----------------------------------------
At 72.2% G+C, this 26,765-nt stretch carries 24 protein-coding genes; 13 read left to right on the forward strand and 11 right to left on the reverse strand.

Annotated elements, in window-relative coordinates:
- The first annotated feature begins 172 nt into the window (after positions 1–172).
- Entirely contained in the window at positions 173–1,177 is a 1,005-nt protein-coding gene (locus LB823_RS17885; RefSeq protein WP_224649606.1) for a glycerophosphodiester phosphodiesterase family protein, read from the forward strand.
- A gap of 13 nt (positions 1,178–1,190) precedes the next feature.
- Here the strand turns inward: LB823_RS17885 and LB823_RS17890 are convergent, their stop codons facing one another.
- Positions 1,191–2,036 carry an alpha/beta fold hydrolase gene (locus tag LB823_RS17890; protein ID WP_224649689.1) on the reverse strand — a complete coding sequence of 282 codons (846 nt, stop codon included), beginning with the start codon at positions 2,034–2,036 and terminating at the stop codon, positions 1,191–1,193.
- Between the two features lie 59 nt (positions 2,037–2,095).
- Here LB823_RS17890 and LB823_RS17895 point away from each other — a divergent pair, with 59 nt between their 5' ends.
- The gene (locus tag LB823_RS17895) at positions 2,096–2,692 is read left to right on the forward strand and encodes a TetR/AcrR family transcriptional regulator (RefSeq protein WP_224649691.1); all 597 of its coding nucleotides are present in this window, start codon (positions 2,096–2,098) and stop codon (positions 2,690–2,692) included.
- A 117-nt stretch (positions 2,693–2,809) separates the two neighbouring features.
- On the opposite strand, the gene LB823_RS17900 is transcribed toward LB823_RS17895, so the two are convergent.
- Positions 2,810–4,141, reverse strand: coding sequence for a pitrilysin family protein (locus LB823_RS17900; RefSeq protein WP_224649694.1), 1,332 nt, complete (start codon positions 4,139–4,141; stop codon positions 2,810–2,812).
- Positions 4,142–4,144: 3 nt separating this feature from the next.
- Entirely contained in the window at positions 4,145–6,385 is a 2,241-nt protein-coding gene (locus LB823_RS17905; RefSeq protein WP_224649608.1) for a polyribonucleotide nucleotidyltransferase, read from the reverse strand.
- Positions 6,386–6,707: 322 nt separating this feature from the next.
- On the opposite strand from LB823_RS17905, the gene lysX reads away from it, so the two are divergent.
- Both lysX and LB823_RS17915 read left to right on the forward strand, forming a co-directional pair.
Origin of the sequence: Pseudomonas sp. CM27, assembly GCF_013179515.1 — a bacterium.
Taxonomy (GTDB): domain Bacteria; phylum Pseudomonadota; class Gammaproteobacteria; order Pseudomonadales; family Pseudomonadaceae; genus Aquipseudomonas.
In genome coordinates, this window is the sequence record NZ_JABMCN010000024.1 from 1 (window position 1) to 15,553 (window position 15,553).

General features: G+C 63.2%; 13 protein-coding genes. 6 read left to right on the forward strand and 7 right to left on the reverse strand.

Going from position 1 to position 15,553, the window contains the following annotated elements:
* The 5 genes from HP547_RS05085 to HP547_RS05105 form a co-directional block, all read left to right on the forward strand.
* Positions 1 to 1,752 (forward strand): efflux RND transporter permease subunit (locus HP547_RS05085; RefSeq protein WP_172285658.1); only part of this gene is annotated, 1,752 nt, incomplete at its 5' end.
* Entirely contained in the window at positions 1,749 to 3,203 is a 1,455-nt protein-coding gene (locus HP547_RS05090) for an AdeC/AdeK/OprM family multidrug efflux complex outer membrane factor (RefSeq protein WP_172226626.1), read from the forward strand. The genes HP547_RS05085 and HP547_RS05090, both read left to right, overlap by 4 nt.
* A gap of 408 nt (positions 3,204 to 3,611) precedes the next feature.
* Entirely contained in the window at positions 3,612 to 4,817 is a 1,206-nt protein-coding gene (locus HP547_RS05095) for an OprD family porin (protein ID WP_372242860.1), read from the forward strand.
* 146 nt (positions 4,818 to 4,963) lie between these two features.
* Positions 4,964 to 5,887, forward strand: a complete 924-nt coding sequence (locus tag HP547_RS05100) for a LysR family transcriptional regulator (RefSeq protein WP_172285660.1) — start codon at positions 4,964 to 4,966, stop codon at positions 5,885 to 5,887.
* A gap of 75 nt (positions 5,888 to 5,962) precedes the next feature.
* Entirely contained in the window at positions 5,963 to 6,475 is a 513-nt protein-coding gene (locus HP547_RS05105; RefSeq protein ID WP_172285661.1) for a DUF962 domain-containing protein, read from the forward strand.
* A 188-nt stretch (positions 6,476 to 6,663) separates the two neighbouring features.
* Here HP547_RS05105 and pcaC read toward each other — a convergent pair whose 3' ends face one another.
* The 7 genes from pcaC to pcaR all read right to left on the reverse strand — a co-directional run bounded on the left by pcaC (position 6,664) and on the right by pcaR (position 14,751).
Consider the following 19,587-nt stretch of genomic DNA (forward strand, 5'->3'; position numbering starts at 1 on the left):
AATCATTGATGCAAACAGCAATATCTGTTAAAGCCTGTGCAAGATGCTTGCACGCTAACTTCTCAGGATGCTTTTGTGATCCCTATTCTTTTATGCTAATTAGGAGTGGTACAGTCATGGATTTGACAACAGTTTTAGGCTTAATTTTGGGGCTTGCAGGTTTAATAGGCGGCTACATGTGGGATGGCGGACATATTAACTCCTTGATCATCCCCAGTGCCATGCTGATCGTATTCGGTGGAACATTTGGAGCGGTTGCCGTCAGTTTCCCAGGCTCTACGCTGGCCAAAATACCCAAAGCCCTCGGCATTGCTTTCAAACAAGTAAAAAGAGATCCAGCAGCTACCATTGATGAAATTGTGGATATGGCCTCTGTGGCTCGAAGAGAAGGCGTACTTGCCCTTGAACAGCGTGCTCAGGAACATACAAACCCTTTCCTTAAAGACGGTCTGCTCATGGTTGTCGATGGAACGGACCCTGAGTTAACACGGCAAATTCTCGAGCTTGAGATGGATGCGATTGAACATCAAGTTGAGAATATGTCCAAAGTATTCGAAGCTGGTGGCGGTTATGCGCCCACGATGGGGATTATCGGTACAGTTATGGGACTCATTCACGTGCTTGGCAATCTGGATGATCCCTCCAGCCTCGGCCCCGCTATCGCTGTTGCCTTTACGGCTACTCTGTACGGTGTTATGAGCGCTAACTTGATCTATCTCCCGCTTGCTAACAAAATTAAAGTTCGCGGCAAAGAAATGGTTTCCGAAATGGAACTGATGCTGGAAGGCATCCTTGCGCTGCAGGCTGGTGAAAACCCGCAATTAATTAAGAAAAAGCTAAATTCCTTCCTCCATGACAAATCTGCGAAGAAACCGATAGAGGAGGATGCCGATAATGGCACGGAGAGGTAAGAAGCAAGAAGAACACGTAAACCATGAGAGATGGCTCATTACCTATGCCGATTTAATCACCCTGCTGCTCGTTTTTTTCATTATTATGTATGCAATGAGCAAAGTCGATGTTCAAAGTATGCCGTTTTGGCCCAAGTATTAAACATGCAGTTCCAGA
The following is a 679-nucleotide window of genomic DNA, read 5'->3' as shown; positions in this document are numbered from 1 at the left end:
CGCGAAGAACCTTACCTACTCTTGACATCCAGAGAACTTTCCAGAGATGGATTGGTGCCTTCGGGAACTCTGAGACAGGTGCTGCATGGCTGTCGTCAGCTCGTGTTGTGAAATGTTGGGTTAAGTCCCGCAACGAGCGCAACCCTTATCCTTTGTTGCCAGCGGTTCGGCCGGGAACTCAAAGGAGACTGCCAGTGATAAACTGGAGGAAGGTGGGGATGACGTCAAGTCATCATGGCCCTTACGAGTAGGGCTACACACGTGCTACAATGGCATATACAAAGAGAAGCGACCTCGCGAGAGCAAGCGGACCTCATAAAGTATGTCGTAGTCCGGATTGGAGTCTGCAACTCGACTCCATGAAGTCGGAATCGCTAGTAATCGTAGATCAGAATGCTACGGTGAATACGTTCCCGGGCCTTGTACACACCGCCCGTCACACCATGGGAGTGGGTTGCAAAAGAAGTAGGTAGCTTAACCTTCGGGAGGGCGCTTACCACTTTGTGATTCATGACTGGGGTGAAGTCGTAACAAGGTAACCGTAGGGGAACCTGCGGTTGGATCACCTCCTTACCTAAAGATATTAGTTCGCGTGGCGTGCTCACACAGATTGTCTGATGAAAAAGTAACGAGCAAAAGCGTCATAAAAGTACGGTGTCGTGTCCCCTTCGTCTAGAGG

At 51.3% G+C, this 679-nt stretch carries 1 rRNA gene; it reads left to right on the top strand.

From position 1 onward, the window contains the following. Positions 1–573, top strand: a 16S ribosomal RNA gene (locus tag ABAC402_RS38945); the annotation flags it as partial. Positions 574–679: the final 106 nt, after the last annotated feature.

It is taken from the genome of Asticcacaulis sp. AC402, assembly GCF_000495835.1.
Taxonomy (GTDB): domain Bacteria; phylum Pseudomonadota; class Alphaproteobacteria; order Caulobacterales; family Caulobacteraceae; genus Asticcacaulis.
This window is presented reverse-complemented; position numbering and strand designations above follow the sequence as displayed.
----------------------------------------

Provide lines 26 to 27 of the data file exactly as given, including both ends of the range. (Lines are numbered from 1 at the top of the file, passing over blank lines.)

* Entirely contained in the window at positions 1,749 to 3,203 is a 1,455-nt protein-coding gene (locus HP547_RS05090) for an AdeC/AdeK/OprM family multidrug efflux complex outer membrane factor (RefSeq protein WP_172226626.1), read from the forward strand. The genes HP547_RS05085 and HP547_RS05090, both read left to right, overlap by 4 nt.
* A gap of 408 nt (positions 3,204 to 3,611) precedes the next feature.